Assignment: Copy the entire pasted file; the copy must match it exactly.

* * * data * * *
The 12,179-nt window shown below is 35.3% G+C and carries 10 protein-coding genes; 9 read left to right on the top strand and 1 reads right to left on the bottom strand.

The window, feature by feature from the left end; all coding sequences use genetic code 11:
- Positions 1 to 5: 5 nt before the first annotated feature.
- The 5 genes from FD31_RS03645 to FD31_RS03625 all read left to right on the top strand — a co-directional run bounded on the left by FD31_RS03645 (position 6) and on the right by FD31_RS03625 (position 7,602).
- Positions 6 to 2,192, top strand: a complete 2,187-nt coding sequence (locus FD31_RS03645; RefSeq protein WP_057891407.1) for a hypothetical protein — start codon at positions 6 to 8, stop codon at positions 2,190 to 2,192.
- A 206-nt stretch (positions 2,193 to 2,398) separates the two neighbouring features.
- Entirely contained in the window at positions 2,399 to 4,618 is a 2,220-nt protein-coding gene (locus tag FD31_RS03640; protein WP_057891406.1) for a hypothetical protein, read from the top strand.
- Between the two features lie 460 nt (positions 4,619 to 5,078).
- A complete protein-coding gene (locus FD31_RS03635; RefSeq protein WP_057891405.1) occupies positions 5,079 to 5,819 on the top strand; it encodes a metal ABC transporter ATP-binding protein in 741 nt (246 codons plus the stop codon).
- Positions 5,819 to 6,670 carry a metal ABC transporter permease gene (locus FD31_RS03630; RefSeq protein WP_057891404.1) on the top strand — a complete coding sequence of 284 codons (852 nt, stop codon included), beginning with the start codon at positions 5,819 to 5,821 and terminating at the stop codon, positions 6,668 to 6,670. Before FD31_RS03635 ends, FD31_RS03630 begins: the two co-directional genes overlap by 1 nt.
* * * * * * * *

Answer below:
The 12,179-nt window shown below is 35.3% G+C and carries 10 protein-coding genes; 9 read left to right on the top strand and 1 reads right to left on the bottom strand.

The window, feature by feature from the left end; all coding sequences use genetic code 11:
- Positions 1 to 5: 5 nt before the first annotated feature.
- The 5 genes from FD31_RS03645 to FD31_RS03625 all read left to right on the top strand — a co-directional run bounded on the left by FD31_RS03645 (position 6) and on the right by FD31_RS03625 (position 7,602).
- Positions 6 to 2,192, top strand: a complete 2,187-nt coding sequence (locus FD31_RS03645; RefSeq protein WP_057891407.1) for a hypothetical protein — start codon at positions 6 to 8, stop codon at positions 2,190 to 2,192.
- A 206-nt stretch (positions 2,193 to 2,398) separates the two neighbouring features.
- Entirely contained in the window at positions 2,399 to 4,618 is a 2,220-nt protein-coding gene (locus tag FD31_RS03640; protein WP_057891406.1) for a hypothetical protein, read from the top strand.
- Between the two features lie 460 nt (positions 4,619 to 5,078).
- A complete protein-coding gene (locus FD31_RS03635; RefSeq protein WP_057891405.1) occupies positions 5,079 to 5,819 on the top strand; it encodes a metal ABC transporter ATP-binding protein in 741 nt (246 codons plus the stop codon).
- Positions 5,819 to 6,670 carry a metal ABC transporter permease gene (locus FD31_RS03630; RefSeq protein WP_057891404.1) on the top strand — a complete coding sequence of 284 codons (852 nt, stop codon included), beginning with the start codon at positions 5,819 to 5,821 and terminating at the stop codon, positions 6,668 to 6,670. Before FD31_RS03635 ends, FD31_RS03630 begins: the two co-directional genes overlap by 1 nt.